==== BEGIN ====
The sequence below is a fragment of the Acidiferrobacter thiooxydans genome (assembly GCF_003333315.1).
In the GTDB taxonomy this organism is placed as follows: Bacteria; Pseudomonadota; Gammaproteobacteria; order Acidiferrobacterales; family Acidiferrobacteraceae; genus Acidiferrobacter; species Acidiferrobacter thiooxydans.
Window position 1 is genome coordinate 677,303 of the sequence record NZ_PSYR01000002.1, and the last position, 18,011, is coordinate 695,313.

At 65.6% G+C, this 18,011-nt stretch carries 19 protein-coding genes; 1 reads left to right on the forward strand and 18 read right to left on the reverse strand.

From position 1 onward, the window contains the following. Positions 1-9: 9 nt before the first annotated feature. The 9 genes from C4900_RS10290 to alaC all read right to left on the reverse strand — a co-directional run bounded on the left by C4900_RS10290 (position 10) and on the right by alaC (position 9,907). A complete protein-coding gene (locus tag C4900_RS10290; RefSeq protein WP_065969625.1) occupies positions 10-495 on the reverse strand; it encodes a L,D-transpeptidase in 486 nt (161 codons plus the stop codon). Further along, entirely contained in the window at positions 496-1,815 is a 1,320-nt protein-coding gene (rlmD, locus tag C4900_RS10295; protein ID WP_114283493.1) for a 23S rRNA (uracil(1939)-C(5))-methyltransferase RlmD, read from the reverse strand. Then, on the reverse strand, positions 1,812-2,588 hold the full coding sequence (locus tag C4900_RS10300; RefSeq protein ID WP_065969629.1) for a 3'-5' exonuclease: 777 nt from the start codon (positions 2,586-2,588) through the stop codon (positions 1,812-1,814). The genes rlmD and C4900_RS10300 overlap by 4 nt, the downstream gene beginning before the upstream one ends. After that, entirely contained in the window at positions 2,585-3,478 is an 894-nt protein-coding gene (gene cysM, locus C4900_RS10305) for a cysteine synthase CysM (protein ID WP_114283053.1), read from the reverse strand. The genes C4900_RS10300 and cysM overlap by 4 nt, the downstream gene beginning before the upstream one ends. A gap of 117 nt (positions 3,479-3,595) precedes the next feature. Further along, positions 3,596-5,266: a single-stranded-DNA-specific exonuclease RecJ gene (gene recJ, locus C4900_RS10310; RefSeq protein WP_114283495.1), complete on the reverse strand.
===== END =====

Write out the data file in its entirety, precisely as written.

The sequence below is a fragment of the Acidiferrobacter thiooxydans genome (assembly GCF_003333315.1).
In the GTDB taxonomy this organism is placed as follows: Bacteria; Pseudomonadota; Gammaproteobacteria; order Acidiferrobacterales; family Acidiferrobacteraceae; genus Acidiferrobacter; species Acidiferrobacter thiooxydans.
Window position 1 is genome coordinate 677,303 of the sequence record NZ_PSYR01000002.1, and the last position, 18,011, is coordinate 695,313.

At 65.6% G+C, this 18,011-nt stretch carries 19 protein-coding genes; 1 reads left to right on the forward strand and 18 read right to left on the reverse strand.

From position 1 onward, the window contains the following. Positions 1-9: 9 nt before the first annotated feature. The 9 genes from C4900_RS10290 to alaC all read right to left on the reverse strand — a co-directional run bounded on the left by C4900_RS10290 (position 10) and on the right by alaC (position 9,907). A complete protein-coding gene (locus tag C4900_RS10290; RefSeq protein WP_065969625.1) occupies positions 10-495 on the reverse strand; it encodes a L,D-transpeptidase in 486 nt (161 codons plus the stop codon). Further along, entirely contained in the window at positions 496-1,815 is a 1,320-nt protein-coding gene (rlmD, locus tag C4900_RS10295; protein ID WP_114283493.1) for a 23S rRNA (uracil(1939)-C(5))-methyltransferase RlmD, read from the reverse strand. Then, on the reverse strand, positions 1,812-2,588 hold the full coding sequence (locus tag C4900_RS10300; RefSeq protein ID WP_065969629.1) for a 3'-5' exonuclease: 777 nt from the start codon (positions 2,586-2,588) through the stop codon (positions 1,812-1,814). The genes rlmD and C4900_RS10300 overlap by 4 nt, the downstream gene beginning before the upstream one ends. After that, entirely contained in the window at positions 2,585-3,478 is an 894-nt protein-coding gene (gene cysM, locus C4900_RS10305) for a cysteine synthase CysM (protein ID WP_114283053.1), read from the reverse strand. The genes C4900_RS10300 and cysM overlap by 4 nt, the downstream gene beginning before the upstream one ends. A gap of 117 nt (positions 3,479-3,595) precedes the next feature. Further along, positions 3,596-5,266: a single-stranded-DNA-specific exonuclease RecJ gene (gene recJ, locus C4900_RS10310; RefSeq protein WP_114283495.1), complete on the reverse strand.